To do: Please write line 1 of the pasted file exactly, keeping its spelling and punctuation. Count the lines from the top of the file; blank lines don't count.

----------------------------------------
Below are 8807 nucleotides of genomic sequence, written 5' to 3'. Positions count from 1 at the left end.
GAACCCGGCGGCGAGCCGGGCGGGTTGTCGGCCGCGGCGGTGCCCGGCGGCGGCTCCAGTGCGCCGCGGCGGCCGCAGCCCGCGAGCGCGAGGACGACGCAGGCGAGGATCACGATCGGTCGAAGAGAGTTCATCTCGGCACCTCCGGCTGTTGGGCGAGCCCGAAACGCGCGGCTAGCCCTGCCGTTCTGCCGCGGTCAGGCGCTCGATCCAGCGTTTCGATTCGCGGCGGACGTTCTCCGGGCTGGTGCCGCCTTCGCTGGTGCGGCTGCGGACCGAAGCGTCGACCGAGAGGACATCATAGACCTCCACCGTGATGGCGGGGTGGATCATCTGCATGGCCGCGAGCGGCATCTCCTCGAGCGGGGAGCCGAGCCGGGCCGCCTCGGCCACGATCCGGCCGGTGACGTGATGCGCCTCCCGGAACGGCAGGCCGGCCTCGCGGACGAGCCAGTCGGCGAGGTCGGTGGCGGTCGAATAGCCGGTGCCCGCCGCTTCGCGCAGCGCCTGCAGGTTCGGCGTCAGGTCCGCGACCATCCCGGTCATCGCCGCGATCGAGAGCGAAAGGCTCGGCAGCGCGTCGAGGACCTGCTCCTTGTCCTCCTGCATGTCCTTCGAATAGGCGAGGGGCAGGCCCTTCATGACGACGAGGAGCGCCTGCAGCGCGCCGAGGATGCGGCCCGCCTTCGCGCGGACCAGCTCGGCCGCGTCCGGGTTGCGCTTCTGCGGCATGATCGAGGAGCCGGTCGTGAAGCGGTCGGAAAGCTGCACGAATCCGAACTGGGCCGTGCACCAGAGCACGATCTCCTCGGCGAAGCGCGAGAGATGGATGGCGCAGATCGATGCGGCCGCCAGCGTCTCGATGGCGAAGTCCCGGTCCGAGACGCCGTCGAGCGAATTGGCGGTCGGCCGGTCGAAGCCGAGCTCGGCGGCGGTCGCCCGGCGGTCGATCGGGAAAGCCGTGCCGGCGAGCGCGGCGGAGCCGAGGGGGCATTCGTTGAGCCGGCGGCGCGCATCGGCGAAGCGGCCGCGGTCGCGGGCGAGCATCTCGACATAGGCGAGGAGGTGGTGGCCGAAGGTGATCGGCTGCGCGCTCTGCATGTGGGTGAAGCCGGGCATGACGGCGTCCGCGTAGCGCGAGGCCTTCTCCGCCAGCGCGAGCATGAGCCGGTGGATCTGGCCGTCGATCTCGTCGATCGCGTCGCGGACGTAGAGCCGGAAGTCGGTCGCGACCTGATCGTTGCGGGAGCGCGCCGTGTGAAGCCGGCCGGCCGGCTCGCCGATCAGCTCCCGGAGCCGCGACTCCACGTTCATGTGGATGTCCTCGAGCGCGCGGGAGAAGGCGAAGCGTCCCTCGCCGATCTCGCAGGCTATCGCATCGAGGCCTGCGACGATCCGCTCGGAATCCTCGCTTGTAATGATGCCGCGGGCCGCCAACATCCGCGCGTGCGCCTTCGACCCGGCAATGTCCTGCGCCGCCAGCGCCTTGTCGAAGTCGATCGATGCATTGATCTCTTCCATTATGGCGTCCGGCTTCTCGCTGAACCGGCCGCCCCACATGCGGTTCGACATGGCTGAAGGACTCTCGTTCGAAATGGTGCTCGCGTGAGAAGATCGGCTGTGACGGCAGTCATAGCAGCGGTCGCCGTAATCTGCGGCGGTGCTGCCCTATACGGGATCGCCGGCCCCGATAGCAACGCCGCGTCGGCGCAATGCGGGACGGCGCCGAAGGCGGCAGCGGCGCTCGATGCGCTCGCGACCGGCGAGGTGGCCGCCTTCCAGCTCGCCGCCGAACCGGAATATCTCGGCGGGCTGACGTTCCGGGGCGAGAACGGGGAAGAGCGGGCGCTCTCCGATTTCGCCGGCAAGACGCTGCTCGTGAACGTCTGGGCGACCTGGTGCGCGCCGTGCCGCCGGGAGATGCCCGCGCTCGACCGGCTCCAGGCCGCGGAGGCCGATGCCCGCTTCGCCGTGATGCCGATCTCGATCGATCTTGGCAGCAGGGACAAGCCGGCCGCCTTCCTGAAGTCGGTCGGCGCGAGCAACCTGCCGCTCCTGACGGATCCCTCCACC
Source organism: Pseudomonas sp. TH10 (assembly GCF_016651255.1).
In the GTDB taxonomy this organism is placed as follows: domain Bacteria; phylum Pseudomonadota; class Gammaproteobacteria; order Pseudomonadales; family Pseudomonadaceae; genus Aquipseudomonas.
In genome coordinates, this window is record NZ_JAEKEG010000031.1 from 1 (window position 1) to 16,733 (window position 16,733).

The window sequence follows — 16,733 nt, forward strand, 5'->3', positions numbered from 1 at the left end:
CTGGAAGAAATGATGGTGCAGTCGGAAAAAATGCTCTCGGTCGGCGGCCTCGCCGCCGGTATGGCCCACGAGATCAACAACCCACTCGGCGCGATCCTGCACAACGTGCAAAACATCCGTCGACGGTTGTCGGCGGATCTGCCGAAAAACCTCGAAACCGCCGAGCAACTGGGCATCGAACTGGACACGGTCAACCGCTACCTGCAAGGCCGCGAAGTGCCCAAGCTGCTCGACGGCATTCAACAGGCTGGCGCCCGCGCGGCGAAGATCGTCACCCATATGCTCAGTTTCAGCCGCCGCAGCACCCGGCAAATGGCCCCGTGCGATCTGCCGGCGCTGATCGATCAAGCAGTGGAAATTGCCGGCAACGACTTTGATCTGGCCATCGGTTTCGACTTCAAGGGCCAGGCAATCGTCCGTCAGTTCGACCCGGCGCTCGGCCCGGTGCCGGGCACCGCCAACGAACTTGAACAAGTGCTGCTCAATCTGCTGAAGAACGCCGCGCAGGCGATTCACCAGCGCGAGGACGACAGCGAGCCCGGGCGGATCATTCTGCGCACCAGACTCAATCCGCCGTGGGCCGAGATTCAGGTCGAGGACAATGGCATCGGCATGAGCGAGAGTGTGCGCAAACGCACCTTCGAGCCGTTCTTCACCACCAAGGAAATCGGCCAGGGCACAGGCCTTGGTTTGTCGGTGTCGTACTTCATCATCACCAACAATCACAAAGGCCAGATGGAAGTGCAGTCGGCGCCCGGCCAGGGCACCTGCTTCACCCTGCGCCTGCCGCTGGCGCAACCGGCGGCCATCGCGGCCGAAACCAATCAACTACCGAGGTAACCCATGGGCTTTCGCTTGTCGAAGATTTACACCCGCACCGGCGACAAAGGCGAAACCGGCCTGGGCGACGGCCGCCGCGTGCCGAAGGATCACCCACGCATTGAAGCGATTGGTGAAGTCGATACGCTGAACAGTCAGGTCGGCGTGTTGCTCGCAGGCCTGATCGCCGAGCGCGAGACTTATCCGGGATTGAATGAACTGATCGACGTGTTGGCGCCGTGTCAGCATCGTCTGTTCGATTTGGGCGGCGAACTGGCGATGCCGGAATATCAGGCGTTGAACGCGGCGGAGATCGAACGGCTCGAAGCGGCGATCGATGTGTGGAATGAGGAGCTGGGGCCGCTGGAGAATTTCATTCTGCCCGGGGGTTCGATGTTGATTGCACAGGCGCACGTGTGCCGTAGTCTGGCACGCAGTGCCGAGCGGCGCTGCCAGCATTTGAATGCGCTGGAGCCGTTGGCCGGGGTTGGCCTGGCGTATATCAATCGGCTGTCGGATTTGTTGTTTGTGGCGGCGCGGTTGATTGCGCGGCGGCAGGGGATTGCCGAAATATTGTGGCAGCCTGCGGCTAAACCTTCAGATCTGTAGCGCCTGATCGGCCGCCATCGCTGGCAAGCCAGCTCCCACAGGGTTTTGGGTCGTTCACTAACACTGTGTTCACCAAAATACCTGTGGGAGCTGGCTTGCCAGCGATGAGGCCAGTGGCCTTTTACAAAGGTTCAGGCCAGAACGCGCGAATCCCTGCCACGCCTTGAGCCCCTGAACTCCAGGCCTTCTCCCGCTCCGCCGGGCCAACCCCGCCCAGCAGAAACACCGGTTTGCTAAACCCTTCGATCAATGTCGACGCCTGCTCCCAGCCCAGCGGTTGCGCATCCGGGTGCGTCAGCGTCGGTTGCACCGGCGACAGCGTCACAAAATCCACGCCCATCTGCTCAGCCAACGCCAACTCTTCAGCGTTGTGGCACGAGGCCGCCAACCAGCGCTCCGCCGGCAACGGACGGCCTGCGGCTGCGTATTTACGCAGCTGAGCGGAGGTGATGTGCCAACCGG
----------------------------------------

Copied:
Below are 8807 nucleotides of genomic sequence, written 5' to 3'. Positions count from 1 at the left end.